Safaa told us that, in her native language, she could tell us so much more about what Women of Faith means to her, but what she does say is perfectly clear.
“This group is my life.”
Members of our local Islamic Center continue to be threatened, but when she’s with us, she feels safe. We are safety. She tells us about the death threats and that it doesn’t make any sense to her because she’s been here since 1982. Her children were born and raised here. This is her home. Understandably, she’s moved to tears. We all are because we love our friend and hate to see her or anyone hurt because of ignorance and fear.
I choose to act as a member of Women of Faith because I know that the same thing that my Muslim neighbors are experiencing now could happen to any of us. There could be a brick through my window as easily as Safaa’s and the best protection we all have is the light of understanding. If I had to put the value of interfaith work into one word, it would be “safety.” Maybe this is all a rehash of things I’ve said before, but it bears repeating. The bridge-building we each do makes the world safer for all of us. The knowledge we share is the best defense we have against violence.
For the most part, we may be preaching to the choir, as it were, but getting them to sing is another matter. Even those who are inclined toward peace can be misinformed or ignorant. Someone who’s never met a Muslim or a Pagan or a Church of Christ Scientist or a UU will have a harder time seeing each of us as people with jobs and kids and fellow Homo sapiens having a human experience. Nearly five years ago, I didn’t have faces to go with words like “Muslim” or “Methodist” or “Quaker,” but now I see them clearly. Before we started Women of Faith, I was in the proverbial choir, but now I know how to sing.
And sing we shall, maybe even literally. We want to strengthen our voices this calendar year and we’re making plans to talk to whomever we can pin down for five minutes about who we are, what we do, and the value of interfaith work. Some of our plans are still very loose and floppy, but we have some things that we know we’re going to do. We’re going to find a new meeting place, have a food drive during the month of Ramadan, continue working with Kymari House, and (with Hermes’ blessings) talk to some local news media. We hope to speak to civic organizations, women’s groups, and local congregations, but I am most excited about our intention to go to Nashville Pagan Pride Day. Because the Pagan models of worship mainly revolve around small group or individual practice, it’s all that more difficult to reach a wide variety of Pagans in the area. With any luck, we’ll be able to talk to Sally Solitary, Dana Druid, and Heather Heathen as well as those in my more immediate circles.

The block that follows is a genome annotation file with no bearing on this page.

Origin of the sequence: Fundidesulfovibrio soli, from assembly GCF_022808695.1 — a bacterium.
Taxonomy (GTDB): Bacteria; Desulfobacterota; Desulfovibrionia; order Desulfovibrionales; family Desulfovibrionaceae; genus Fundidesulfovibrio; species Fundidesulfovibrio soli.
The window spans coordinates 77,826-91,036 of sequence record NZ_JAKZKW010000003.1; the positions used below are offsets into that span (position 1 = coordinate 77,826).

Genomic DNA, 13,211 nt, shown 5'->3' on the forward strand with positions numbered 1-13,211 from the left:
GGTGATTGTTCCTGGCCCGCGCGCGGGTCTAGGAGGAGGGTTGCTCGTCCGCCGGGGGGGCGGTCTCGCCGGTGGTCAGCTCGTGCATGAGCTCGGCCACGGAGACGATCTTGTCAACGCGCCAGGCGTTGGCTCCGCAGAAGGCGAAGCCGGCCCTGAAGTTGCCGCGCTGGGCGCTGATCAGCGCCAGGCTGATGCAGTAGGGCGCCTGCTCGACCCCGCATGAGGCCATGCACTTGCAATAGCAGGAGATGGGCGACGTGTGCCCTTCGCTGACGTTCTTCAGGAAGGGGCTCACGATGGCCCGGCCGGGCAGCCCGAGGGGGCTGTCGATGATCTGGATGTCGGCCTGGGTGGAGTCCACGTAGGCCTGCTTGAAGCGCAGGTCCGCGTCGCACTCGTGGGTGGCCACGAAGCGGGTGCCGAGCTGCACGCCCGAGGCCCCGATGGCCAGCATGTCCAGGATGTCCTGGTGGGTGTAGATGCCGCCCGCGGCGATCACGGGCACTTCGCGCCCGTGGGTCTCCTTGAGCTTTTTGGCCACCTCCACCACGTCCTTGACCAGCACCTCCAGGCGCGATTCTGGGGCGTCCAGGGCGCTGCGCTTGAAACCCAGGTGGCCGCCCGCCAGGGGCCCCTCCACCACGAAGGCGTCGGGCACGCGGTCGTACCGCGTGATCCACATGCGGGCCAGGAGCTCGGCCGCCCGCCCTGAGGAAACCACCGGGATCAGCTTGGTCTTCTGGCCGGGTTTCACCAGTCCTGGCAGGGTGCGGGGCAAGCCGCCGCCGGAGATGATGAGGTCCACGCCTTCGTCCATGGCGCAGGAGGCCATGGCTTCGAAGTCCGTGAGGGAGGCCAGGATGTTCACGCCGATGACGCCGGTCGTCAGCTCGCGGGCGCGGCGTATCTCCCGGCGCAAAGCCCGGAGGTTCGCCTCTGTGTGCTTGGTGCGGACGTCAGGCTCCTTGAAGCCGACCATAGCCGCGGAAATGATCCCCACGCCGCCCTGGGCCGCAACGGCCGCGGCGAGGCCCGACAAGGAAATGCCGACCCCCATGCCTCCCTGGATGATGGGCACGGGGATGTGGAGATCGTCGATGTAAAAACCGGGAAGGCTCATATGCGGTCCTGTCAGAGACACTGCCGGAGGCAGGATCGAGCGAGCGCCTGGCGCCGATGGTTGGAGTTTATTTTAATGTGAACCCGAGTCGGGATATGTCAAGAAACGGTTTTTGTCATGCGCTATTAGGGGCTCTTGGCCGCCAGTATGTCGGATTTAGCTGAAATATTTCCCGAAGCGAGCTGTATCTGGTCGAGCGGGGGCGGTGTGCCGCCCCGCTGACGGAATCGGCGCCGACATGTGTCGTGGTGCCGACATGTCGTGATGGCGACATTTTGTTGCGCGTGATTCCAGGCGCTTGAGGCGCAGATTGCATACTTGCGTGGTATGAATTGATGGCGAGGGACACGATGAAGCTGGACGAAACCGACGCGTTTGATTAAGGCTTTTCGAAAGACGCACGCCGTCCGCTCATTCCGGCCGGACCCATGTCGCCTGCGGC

I don’t know how this year is going to shake out. Our to do list is long and our intentions are ambitious, but we know the value of our work.
And there is much work to be done both in education for non-Pagans about Paganisms, and under our own big tent. It doesn’t surprise me, but it does disappoint me how much ignorance I hear or read from other Pagans. I can recall disparaging remarks about Christian Scientists, Atheists, Muslims, Christians of all stripes, and Unitarian Universalists, of all people, and every one was based on fear and ignorance. Many of us have ourselves been subject to this same kind of ignorance and fear, but the solution lies not in projecting that back onto others, but rather in continuing to pursue the two-way street of interfaith work.
If we want to be able to safely express our religions as we see fit, if we want our Pagan kids to grow up to not have to be afraid to talk about their beliefs and practices, and if we want to be able to build the infrastructure we crave without significant barriers imposed on us by the dominant religions, mutual understanding is absolutely necessary.